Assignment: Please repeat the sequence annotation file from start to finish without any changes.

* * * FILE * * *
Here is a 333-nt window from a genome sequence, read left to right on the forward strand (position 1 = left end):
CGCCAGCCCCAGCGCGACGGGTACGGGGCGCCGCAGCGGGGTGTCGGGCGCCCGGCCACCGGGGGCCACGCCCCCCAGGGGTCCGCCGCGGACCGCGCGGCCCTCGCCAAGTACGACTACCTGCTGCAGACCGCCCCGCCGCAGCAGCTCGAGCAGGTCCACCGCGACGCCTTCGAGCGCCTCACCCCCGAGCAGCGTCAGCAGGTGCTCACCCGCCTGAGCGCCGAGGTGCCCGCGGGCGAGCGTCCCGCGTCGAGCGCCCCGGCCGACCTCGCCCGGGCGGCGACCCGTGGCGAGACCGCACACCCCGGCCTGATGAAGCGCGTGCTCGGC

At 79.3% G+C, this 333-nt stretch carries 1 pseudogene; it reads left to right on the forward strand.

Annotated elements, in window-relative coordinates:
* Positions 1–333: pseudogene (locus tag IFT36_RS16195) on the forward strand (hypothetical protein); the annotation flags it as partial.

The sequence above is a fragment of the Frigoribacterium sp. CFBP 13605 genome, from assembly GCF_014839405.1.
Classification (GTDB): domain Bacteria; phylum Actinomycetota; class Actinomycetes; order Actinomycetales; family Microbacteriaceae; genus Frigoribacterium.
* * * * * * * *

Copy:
Here is a 333-nt window from a genome sequence, read left to right on the forward strand (position 1 = left end):
CGCCAGCCCCAGCGCGACGGGTACGGGGCGCCGCAGCGGGGTGTCGGGCGCCCGGCCACCGGGGGCCACGCCCCCCAGGGGTCCGCCGCGGACCGCGCGGCCCTCGCCAAGTACGACTACCTGCTGCAGACCGCCCCGCCGCAGCAGCTCGAGCAGGTCCACCGCGACGCCTTCGAGCGCCTCACCCCCGAGCAGCGTCAGCAGGTGCTCACCCGCCTGAGCGCCGAGGTGCCCGCGGGCGAGCGTCCCGCGTCGAGCGCCCCGGCCGACCTCGCCCGGGCGGCGACCCGTGGCGAGACCGCACACCCCGGCCTGATGAAGCGCGTGCTCGGC

At 79.3% G+C, this 333-nt stretch carries 1 pseudogene; it reads left to right on the forward strand.

Annotated elements, in window-relative coordinates:
* Positions 1–333: pseudogene (locus tag IFT36_RS16195) on the forward strand (hypothetical protein); the annotation flags it as partial.

The sequence above is a fragment of the Frigoribacterium sp. CFBP 13605 genome, from assembly GCF_014839405.1.
Classification (GTDB): domain Bacteria; phylum Actinomycetota; class Actinomycetes; order Actinomycetales; family Microbacteriaceae; genus Frigoribacterium.